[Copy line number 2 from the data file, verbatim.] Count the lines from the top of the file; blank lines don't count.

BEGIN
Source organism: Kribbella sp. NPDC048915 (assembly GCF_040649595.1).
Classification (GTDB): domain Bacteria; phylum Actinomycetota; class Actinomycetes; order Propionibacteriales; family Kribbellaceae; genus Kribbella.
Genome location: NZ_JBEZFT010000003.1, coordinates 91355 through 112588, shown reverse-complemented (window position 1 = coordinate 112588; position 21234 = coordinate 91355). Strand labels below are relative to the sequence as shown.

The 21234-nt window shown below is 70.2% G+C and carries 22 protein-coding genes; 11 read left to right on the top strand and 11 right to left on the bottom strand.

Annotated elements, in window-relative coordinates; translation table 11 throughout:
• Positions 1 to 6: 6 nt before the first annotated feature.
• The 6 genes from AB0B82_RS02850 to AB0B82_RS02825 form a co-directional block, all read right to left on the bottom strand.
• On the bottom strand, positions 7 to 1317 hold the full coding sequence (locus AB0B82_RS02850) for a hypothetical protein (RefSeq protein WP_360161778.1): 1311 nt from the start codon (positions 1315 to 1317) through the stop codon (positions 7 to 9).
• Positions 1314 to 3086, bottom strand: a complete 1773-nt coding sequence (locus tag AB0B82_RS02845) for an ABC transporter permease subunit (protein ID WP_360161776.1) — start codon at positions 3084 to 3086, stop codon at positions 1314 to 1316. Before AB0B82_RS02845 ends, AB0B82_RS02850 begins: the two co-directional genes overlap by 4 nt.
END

Classification (GTDB): domain Bacteria; phylum Actinomycetota; class Actinomycetes; order Propionibacteriales; family Kribbellaceae; genus Kribbella.